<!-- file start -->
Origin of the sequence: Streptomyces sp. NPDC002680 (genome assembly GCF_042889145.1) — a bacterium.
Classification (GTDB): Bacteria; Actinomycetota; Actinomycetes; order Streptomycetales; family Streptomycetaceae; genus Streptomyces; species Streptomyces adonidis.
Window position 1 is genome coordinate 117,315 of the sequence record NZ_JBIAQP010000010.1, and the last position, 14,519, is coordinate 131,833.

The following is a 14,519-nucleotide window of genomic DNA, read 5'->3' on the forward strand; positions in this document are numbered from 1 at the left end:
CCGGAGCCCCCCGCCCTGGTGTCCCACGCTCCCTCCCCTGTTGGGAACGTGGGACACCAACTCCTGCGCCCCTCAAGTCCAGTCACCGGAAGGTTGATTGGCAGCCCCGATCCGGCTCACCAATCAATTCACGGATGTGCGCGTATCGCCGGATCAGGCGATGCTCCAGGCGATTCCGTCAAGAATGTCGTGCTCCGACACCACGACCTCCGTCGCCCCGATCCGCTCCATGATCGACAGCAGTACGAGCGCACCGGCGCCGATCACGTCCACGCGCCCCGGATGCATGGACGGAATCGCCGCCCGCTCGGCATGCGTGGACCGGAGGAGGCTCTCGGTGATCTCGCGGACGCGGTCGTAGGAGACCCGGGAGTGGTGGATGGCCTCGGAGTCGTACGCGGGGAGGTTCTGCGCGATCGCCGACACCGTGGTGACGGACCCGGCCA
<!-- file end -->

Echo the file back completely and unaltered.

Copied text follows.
Origin of the sequence: Streptomyces sp. NPDC002680 (genome assembly GCF_042889145.1) — a bacterium.
Classification (GTDB): Bacteria; Actinomycetota; Actinomycetes; order Streptomycetales; family Streptomycetaceae; genus Streptomyces; species Streptomyces adonidis.
Window position 1 is genome coordinate 117,315 of the sequence record NZ_JBIAQP010000010.1, and the last position, 14,519, is coordinate 131,833.

The following is a 14,519-nucleotide window of genomic DNA, read 5'->3' on the forward strand; positions in this document are numbered from 1 at the left end:
CCGGAGCCCCCCGCCCTGGTGTCCCACGCTCCCTCCCCTGTTGGGAACGTGGGACACCAACTCCTGCGCCCCTCAAGTCCAGTCACCGGAAGGTTGATTGGCAGCCCCGATCCGGCTCACCAATCAATTCACGGATGTGCGCGTATCGCCGGATCAGGCGATGCTCCAGGCGATTCCGTCAAGAATGTCGTGCTCCGACACCACGACCTCCGTCGCCCCGATCCGCTCCATGATCGACAGCAGTACGAGCGCACCGGCGCCGATCACGTCCACGCGCCCCGGATGCATGGACGGAATCGCCGCCCGCTCGGCATGCGTGGACCGGAGGAGGCTCTCGGTGATCTCGCGGACGCGGTCGTAGGAGACCCGGGAGTGGTGGATGGCCTCGGAGTCGTACGCGGGGAGGTTCTGCGCGATCGCCGACACCGTGGTGACGGACCCGGCCA